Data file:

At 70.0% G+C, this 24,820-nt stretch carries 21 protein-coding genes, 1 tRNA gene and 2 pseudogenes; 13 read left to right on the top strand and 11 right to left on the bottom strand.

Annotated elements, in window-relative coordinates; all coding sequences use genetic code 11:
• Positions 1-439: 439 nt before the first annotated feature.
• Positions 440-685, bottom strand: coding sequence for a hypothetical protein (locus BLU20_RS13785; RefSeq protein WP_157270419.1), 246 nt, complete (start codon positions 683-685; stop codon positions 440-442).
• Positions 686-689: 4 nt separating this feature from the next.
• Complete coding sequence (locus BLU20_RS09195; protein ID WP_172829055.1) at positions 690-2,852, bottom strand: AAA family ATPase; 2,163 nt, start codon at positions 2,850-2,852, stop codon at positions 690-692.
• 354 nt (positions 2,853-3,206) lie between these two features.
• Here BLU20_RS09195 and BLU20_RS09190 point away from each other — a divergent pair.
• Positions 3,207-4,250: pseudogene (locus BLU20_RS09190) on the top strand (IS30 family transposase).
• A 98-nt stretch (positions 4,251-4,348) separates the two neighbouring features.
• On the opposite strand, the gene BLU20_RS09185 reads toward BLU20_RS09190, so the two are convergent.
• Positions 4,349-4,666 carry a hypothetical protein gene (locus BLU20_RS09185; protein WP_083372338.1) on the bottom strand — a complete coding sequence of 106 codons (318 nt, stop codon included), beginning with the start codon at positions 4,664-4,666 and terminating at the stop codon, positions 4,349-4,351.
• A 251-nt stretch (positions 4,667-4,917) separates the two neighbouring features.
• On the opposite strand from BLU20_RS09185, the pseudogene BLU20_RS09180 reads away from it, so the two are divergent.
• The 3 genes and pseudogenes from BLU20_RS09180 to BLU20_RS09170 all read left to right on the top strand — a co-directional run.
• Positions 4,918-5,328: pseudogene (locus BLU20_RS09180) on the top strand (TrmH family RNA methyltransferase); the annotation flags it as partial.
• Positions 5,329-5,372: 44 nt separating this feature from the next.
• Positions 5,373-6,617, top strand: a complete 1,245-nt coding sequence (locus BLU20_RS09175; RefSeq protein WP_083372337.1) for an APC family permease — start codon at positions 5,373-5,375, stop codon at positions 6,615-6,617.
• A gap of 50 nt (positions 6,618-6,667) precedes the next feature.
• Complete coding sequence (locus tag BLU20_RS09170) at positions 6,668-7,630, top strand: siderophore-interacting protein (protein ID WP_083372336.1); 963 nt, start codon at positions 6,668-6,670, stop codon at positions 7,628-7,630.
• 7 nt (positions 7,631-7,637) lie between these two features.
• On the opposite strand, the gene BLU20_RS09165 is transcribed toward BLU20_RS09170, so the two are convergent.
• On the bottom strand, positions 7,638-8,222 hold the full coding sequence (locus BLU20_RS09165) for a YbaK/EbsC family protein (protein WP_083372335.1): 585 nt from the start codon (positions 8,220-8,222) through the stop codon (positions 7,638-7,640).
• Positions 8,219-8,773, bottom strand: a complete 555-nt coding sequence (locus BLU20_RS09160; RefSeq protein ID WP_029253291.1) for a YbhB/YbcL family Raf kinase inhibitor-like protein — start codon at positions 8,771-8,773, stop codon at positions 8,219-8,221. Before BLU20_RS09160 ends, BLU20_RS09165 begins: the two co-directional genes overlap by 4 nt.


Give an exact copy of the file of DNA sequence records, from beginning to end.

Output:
At 70.0% G+C, this 24,820-nt stretch carries 21 protein-coding genes, 1 tRNA gene and 2 pseudogenes; 13 read left to right on the top strand and 11 right to left on the bottom strand.

Annotated elements, in window-relative coordinates; all coding sequences use genetic code 11:
• Positions 1-439: 439 nt before the first annotated feature.
• Positions 440-685, bottom strand: coding sequence for a hypothetical protein (locus BLU20_RS13785; RefSeq protein WP_157270419.1), 246 nt, complete (start codon positions 683-685; stop codon positions 440-442).
• Positions 686-689: 4 nt separating this feature from the next.
• Complete coding sequence (locus BLU20_RS09195; protein ID WP_172829055.1) at positions 690-2,852, bottom strand: AAA family ATPase; 2,163 nt, start codon at positions 2,850-2,852, stop codon at positions 690-692.
• 354 nt (positions 2,853-3,206) lie between these two features.
• Here BLU20_RS09195 and BLU20_RS09190 point away from each other — a divergent pair.
• Positions 3,207-4,250: pseudogene (locus BLU20_RS09190) on the top strand (IS30 family transposase).
• A 98-nt stretch (positions 4,251-4,348) separates the two neighbouring features.
• On the opposite strand, the gene BLU20_RS09185 reads toward BLU20_RS09190, so the two are convergent.
• Positions 4,349-4,666 carry a hypothetical protein gene (locus BLU20_RS09185; protein WP_083372338.1) on the bottom strand — a complete coding sequence of 106 codons (318 nt, stop codon included), beginning with the start codon at positions 4,664-4,666 and terminating at the stop codon, positions 4,349-4,351.
• A 251-nt stretch (positions 4,667-4,917) separates the two neighbouring features.
• On the opposite strand from BLU20_RS09185, the pseudogene BLU20_RS09180 reads away from it, so the two are divergent.
• The 3 genes and pseudogenes from BLU20_RS09180 to BLU20_RS09170 all read left to right on the top strand — a co-directional run.
• Positions 4,918-5,328: pseudogene (locus BLU20_RS09180) on the top strand (TrmH family RNA methyltransferase); the annotation flags it as partial.
• Positions 5,329-5,372: 44 nt separating this feature from the next.
• Positions 5,373-6,617, top strand: a complete 1,245-nt coding sequence (locus BLU20_RS09175; RefSeq protein WP_083372337.1) for an APC family permease — start codon at positions 5,373-5,375, stop codon at positions 6,615-6,617.
• A gap of 50 nt (positions 6,618-6,667) precedes the next feature.
• Complete coding sequence (locus tag BLU20_RS09170) at positions 6,668-7,630, top strand: siderophore-interacting protein (protein ID WP_083372336.1); 963 nt, start codon at positions 6,668-6,670, stop codon at positions 7,628-7,630.
• 7 nt (positions 7,631-7,637) lie between these two features.
• On the opposite strand, the gene BLU20_RS09165 is transcribed toward BLU20_RS09170, so the two are convergent.
• On the bottom strand, positions 7,638-8,222 hold the full coding sequence (locus BLU20_RS09165) for a YbaK/EbsC family protein (protein WP_083372335.1): 585 nt from the start codon (positions 8,220-8,222) through the stop codon (positions 7,638-7,640).
• Positions 8,219-8,773, bottom strand: a complete 555-nt coding sequence (locus BLU20_RS09160; RefSeq protein ID WP_029253291.1) for a YbhB/YbcL family Raf kinase inhibitor-like protein — start codon at positions 8,771-8,773, stop codon at positions 8,219-8,221. Before BLU20_RS09160 ends, BLU20_RS09165 begins: the two co-directional genes overlap by 4 nt.